Before Strain even finished giving the order two phosphorous rounds fired and impacted with Ogun, one on his mask and the other on his shoulder. They stuck there, affixed by some adhesive component and flared up with an intense light, burning white hot. Yemaya could barely look at Ogun and she doubted he could see anything. Crate opened fire. More than a half dozen barrels began to lay down a constant barrage of armor peircing bullets. They bounced off Ogun, ricocheting around the room, and doing little other than further disorient him. Strain vanished and reappeared next to one of the pump station panels, his finger frozen on one of the buttons. The engine activated and one of the hoses spewed out black tar in an arc. It wasn’t perfectly aimed but it was close enough to splash the substance all over one of Ogun’s legs. The moment it hit him, the affected area began to sizzle and steam. Ogun grabbed the flare in his shoulder, crushed it, and tossed it aside. He took a few steps back from the acidic tar. It was then that Yemaya realized the full nature of the trap.
Strain vanished and reappeared at another pump, again activating it. Another stream of tar vomited out from the pre-aimed nozzle. This time the noxious substance caught Ogun square in the back, coating him with the stuff. There were dozens of these. Anywhere her brother stepped he’d be in the line of sight for one of them. She stood in the doorway and raised her hand, trying to pull the liquid in the tar to remove it from his body. Distracted, he was caught by surprise when Clarion’s sonic blast knocked her back into the hallway.
The moment it hit, her ears popped, she was flung onto her back, and the bruises on her ribs sounded an alarm. She looked up in time to see Clarion in the doorway. She rolled away and only took part of the second shot. She managed to regain her feet and pull up a wall of water to deflect the third. Clarion annihilated it and Yemaya reformed it. Blast after blast, Clarion tried to drive her back down the hall, but Yemaya stood her ground, constantly calling up waves to protect herself. There was no room to maneuver. Neither could advance. Neither would retreat.
Beyond Clarion, she could still see into the room with Ogun. He was thrashing madly, flinging the tar from his body. He’d extinguished the lights and managed to wipe enough of the dark ichor from his eyes to see. A dozens hose pumped the stuff into the room creating a grid-work of obstacles. Crate stopped firing guns at him, the barrels slid away and another compartment opened up. A tank with a long nozzle spewed, sparked, and ignited.
The flamethrower ignited the acidic tar covering Ogun. It burst into flames, engulfing him.
“Clarion! You have to let me stop this!” she shouted.
The woman did not relent in her attack. “He has it coming.”
Yemaya pleaded. “You don’t understand. I’m not trying to save him. I’m trying to save you.”
“Save me? Me! He’s the one who’s burning to death!” She pressed hard, firing a trio of shots forcing Yemaya to retreat several paces.
“No. You’re only making him angry.”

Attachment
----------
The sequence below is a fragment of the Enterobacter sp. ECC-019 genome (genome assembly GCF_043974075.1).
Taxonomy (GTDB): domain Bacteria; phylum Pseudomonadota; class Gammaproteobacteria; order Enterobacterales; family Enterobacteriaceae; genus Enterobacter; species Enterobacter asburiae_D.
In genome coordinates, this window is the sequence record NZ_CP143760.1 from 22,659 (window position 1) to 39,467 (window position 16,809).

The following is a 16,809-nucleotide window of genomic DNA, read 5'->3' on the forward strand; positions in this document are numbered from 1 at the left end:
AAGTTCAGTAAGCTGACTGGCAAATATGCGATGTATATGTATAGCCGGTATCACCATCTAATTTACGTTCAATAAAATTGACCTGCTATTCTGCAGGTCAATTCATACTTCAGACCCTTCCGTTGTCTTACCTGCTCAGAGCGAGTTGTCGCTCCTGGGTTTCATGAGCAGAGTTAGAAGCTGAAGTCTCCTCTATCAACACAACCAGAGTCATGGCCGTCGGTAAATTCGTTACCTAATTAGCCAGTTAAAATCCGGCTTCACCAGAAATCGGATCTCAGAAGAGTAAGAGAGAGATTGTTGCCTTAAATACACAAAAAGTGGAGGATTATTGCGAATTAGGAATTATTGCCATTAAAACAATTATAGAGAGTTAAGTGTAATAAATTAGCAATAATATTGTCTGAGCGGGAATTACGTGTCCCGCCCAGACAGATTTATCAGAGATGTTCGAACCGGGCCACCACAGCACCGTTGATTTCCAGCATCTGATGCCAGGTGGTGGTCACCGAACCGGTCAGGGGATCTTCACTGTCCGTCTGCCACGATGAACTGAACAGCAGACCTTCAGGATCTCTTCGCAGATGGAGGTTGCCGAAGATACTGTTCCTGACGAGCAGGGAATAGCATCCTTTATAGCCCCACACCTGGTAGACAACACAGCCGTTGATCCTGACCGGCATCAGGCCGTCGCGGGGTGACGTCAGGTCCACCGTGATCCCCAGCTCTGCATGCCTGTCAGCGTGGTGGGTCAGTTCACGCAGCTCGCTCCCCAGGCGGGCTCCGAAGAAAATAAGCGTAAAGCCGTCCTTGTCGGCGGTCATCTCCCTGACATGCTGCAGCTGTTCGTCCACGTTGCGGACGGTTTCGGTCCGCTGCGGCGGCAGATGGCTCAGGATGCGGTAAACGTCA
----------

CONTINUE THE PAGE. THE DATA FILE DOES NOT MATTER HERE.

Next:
Clarion didn’t respond. She reached up with her human arm and turned a dial near her mechanical elbow. The configuration of the lotus hand altered and a high pitched wail emerged. She aimed the sound at Yemaya, deafening her. In response, Yemaya thickened the wall of water between them, blocking the sound. Clarion clicked the dial again and fired a solid pulse, not a blast. But she didn’t aim at Yemaya’s defenses, but at the ground beneath where she’d built up all the water. The weight was too much for the old building. The ground creaked, wood splintered, and the hallway collapsed beneath them.
They fell to the level below with a crash of dust and water. Yemaya coughed.
Clarion pulled herself to her feet, several large splinters were sticking out of her natural arm and torso, bleeding. She raised her weapon. Yemaya did not try and stop her.
“Before, you asked why you should believe me when I said I want to help you. If you want, I’ll tell you.”
Clarion’s orchid lit up, ready to fire. She held it there, looking at the woman in the rubble before her. Yemaya took the fact that she did not immediately shoot as consent.
“We’ve all been broken by someone. Until we are healed it is our wounds that set our course. You are not the sum of your scars. I have no enemies. Only patients. I am done fighting you, Clarion.”
She stood there, aiming at Yemaya. They could hear Ogun yelling and more gunfire from down the hall. It sounded like Strain was laughing through clenched teeth.
She lowered the weapon.
“I just want… I…” Her hand closed up, the lotus receding.
Yemaya pulled herself up from the debris. “I know. I understand. Thank you.” She rose from the ground on her column of water and rushed to her brother. Clarion clambered up out of the hole, following.
The scene in the room was worse than she feared. The entire floor was on fire, covered in burning tar. Ogun was down on all fours, panting. His body was red hot, like iron pulled from a forge. There were dimples and pocks in his normally smooth surface where the acid had eaten away at him. There were also circular ripples where Crates bullets had managed to damage to the heated metal. Strain floated in the air in the center of the room, glowering in what he thought was victory.